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Immunotherapy

Posted 8/29/2017

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  Immunotherapy, sometimes called Biologic Therapy, is a relatively new form of cancer treatment. It involves boosting the body's natural immune system in the hopes of killing off cancer cells. There is clearly a long way to go before this trend is widely available and helpful, but doctors and researchers are excited and hopeful about the potential value. One benefit for patients is that there generally are far fewer side effects than with traditional chemotherapy.

  This is a brief introduction to two excellent fact sheets from CancerNet. The first is a description of Immunotherapy and its uses. The second is what a patient needs to know about the experience of this treatment.

Understanding Immunotherapy

Immunotherapy, also called biologic therapy, is a type of cancer treatment that boosts the body's natural defenses to fight the cancer. It uses substances made by the body or in a laboratory to improve or restore immune system function. Immunotherapy may work in these ways:
Stopping or slowing the growth of cancer cells
Stopping cancer from spreading to other parts of the body
Helping the immune system work better at destroying cancer cells
There are several types of immunotherapy, including:
Monoclonal antibodies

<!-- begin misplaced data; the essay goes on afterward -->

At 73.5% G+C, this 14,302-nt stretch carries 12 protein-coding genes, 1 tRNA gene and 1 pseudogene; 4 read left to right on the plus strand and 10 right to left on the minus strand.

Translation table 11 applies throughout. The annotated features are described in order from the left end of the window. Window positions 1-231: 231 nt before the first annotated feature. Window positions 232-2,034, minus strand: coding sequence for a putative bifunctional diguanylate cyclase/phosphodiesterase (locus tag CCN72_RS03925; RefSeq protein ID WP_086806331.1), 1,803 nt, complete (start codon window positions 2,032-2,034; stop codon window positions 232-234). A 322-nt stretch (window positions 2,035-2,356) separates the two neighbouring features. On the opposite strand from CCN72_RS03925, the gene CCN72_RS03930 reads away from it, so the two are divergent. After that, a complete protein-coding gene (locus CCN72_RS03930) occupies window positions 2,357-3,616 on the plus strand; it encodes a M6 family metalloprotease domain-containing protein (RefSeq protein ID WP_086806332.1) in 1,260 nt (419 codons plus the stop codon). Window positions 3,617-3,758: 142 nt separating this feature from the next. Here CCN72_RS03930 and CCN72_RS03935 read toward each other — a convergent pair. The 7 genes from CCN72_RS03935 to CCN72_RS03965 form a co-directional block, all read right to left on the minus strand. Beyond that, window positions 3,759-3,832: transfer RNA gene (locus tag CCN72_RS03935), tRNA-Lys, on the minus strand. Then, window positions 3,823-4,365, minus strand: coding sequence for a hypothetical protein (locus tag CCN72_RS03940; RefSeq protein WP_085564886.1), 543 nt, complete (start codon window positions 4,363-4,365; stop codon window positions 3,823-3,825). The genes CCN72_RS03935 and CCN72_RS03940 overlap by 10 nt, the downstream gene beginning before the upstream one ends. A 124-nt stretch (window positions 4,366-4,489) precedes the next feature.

Nonspecific
immunotherapies
Oncolytic virus therapy
Tcell therapy
Cancer vaccines

Read more: http://www.cancer.net/navigating-cancer-care/how-cancer-treated/immunotherapy-and-vaccines/understanding-immunotherapy

And here is the second:

What It's Like Taking Immunotherapy to Treat Cancer

In the movie As Good as It Gets, Melvin (Jack Nicholson) accuses Carol
(Helen Hunt) of evicting him from his life. That’s how it felt when I first
heard that I was diagnosed with stage 4 melanoma. It was May 2016,
and my wife, Elvira, and I were suddenly evicted from our lives and
thrown into a strange new world filled not only with doctors, nurses, and
blood draws, but also with confusion and fear.
Cancer was suddenly in control of our lives. It didn’t help when we saw
the survival rates for melanoma when it had spread to organs throughout
one’s body, as mine had. We had more scans, an MRI (magnetic
resonance imaging), and a trip to the cancer center for a second opinion
while the aggressive cancer continued to ravage my body and we dealt with paperwork and insurance claims.

Read more: http://www.cancer.net/blog/2017-08/what-its-taking-immunotherapy-treat-cancer

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